A group of 14 modernist works by artists including Moholy-Nagy, Picabia and Giacomo Balla buoyed Sotheby’s Impressionist and modern art evening sale last night after two nights of doldrums at Christie’s. The over-two-hour sale tallied $290 million with 64 works on offer, approaching the house’s high estimate of $313.9 million. In the Impressionist and modern art category, the total was second only to the house’s $331-million sale in May 2012, which included Edvard Munch’s The Scream. Eighty-one percent of works found buyers.
“There was very good energy in the room—incredible energy,” said New York dealer Christophe Van de Weghe, leaving the sales room after unsuccessfully bidding on a large 1969 Picasso. (Musketeer with a Pipe brought $30.9 million.) “What was surprising was that so many lots sold over their high estimates.” According to Sotheby’s, 94.2 percent of sold works brought prices at or above their estimates.
“The estimates were much more reasonable than last night,” New York dealer David Benrimon told A.i.A. after bagging a 1975 Marc Chagall canvas for $2.2 million at the evening’s end. “Tonight they did their homework and had better estimates. Many works were fresh to the market, and had not been shopped around before the sale.” Simon Shaw, head of the Impressionist and modern art department, pointed out at a post-sale press conference that only a dozen works offered last night had appeared at auction in the last 20 years.
Opening the evening’s proceedings were the 14 modernist works, which brought a total of $64 million. All had been off the market since prior to 1975 and were purchased from Paris’s Galerie Tarica, according to the catalogue. The highest price among these works was achieved for Balla’s 1913 oil and ink on paper Moving Automobile, an abstract work in which motion is evoked with raking diagonal lines and multiple swirl shapes. It fetched $11.5 million, which, despite not meeting its low estimate of $12 million, set an auction record for the artist.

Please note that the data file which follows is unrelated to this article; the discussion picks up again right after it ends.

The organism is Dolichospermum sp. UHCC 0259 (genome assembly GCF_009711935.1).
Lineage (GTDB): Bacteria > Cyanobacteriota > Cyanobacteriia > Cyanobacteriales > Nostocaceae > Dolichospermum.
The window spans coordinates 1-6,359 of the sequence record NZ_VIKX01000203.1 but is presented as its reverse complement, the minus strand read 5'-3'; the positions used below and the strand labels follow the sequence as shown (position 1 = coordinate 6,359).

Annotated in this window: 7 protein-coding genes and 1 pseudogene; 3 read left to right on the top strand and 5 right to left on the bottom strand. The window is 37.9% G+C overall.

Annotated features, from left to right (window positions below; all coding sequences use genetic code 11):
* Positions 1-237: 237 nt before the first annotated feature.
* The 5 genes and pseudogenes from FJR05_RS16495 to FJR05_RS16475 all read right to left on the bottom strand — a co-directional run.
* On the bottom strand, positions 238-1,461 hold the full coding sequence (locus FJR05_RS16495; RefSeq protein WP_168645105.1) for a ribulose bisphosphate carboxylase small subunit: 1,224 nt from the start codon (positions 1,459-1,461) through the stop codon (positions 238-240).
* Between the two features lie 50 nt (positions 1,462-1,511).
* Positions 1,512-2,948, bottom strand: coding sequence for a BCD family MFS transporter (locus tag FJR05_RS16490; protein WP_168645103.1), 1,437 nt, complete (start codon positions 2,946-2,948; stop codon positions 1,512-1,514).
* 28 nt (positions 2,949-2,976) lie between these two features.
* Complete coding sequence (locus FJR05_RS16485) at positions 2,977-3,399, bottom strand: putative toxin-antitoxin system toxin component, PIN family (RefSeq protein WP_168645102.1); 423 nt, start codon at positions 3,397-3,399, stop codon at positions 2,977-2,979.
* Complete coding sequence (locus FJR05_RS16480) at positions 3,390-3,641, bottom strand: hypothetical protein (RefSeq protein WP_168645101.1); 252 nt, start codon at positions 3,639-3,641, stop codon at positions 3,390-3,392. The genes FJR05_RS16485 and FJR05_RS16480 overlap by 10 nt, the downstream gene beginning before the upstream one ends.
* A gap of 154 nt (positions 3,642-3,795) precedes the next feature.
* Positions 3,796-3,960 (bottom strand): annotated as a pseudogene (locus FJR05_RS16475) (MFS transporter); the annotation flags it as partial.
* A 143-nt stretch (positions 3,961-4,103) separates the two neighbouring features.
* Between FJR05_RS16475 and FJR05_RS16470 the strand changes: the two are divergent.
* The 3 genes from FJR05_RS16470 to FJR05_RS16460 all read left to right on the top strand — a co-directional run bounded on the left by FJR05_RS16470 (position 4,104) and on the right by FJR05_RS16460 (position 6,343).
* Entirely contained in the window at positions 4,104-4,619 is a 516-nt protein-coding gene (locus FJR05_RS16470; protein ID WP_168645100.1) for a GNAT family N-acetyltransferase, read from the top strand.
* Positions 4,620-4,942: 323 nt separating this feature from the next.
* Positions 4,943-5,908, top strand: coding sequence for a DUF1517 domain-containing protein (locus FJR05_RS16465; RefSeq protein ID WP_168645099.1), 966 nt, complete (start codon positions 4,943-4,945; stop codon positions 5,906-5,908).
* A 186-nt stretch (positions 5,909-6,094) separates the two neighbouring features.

During the 37 minutes it took to sell these 14 works, auction records were set for four artists, including two for Francis Picabia. His abstract canvas Volucelle II, ca. 1922, sold for $8.8 million to an unnamed buyer, more than doubling his record previous to last night, of $4.1 million. Over five minutes of bidding, May Ray’s Promenade, a 1916 abstract oil, brought $5.9 million from an anonymous purchaser, nearly doubling the artist’s previous record of $3 million.
The biggest sale of the evening was Alberto Giacometti’s 1955 bronze Large Thin Head (Large Head of Diego), which met its high estimate of $50 million after seven minutes of bidding. The buyer was New York’s Acquavella Galleries.
Picasso’s Head of a Woman (1935), a painting of his young lover Marie-Thérèse Walter, was the second-highest sale, fetching $39.9 million from an unidentified buyer after a four-minute bidding war, with Sotheby’s specialists David Norman and Simon Shaw contending.
While moderns dominated, Impressionists also sold well, led by Claude Monet’s Ice, White Effect (1893), which rang up at $16.1 million, above its high estimate of $14 million. The winter landscape shows ice floating on the Seine.
At a post-sale press conference, Shaw touted global participation, with sellers from 13 countries and buyers from 36. You can have a sale like this, he boasted, “when you have property that his fresh to the market and estimated in a responsible way,” a clear dig at the competition.
“This is a sophisticated market,” New York dealer Frances Beatty, of Richard L. Feigen & Co., told A.i.A. after the sale. “People recognize quality and they are looking for opportunities. They see that Dada and Surrealism are undervalued—witness the Picabia and Man Ray prices achieved tonight.”
The auctions continue next week, with Phillips’ contemporary art sale Nov. 11, and Christie’s and Sotheby’s sales of postwar and contemporary art Nov. 12 and 13, respectively.